Answering Questions on MyHealthfinder

MyHealthfinder gives you personalized recommendations for screenings, vaccines, and other preventive services. Learn more about these recommendations.

To personalize your recommendations, we ask about things like age and sex. We only use your answers to give you the best recommendations we can — and we don't share your information with anyone else.

Why do we ask about your age?

As you get older, your risk of getting certain diseases changes — and you’ll need different screenings based on that risk. For example, adults ages 50 to 75 years need to be screened for colorectal cancer because they’re at higher risk.

Many recommendations are based on age, so this question is required — you won’t get recommendations if you don’t answer it.

Why do we ask about your sex?

Men and women need different screenings and tests. This is because your risk for some diseases is based on your biological sex, or your sex at birth. For example, women need to get screened for cervical cancer.

Your biological sex may not be the same as your gender identity. If you’re transgender or intersex, you may also want talk with your doctor about which preventive services are recommended for you.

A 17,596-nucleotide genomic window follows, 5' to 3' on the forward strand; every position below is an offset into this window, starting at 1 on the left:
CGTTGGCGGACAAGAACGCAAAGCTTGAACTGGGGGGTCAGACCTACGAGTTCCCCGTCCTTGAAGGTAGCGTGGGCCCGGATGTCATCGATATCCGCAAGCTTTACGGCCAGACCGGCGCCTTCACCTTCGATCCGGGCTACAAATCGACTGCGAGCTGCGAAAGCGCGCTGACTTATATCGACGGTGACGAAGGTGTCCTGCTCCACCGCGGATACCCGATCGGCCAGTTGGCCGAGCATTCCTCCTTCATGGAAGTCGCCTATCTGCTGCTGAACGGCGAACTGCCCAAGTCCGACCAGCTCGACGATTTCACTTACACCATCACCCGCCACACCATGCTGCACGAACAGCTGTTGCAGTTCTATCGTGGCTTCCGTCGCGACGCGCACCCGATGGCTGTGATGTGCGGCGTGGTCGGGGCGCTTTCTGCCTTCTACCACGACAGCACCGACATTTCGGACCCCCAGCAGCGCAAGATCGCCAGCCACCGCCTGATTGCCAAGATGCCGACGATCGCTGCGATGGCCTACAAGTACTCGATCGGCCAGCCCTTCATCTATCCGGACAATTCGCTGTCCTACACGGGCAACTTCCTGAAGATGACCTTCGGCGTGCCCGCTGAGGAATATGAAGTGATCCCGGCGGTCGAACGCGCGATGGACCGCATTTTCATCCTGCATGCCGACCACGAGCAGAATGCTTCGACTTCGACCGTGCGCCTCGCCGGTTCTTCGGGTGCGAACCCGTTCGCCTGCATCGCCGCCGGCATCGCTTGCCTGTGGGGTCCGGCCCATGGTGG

Many recommendations are based on sex, so this question is required — you won’t get recommendations if you don’t answer it.

Why do we ask about pregnancy?

Women who are pregnant need services like prenatal care, and their babies need important newborn screenings. If you’re pregnant, you’ll get recommendations for both during and after pregnancy.

This question is optional — you’ll still get recommendations if you don’t answer it.

Why do we ask about sexual activity?

People who are sexually active — or have been in the past — may need screening tests for STDs (sexually transmitted diseases).

This question is optional — you’ll still get recommendations if you don’t answer it.

Why do we ask about tobacco use?

People who smoke or use other forms of tobacco are at higher risk for conditions like lung cancer. Keep in mind you may be at higher risk even if you quit smoking — or if you only used tobacco for a short amount of time.

This question is optional — you’ll still get recommendations if you don't answer it.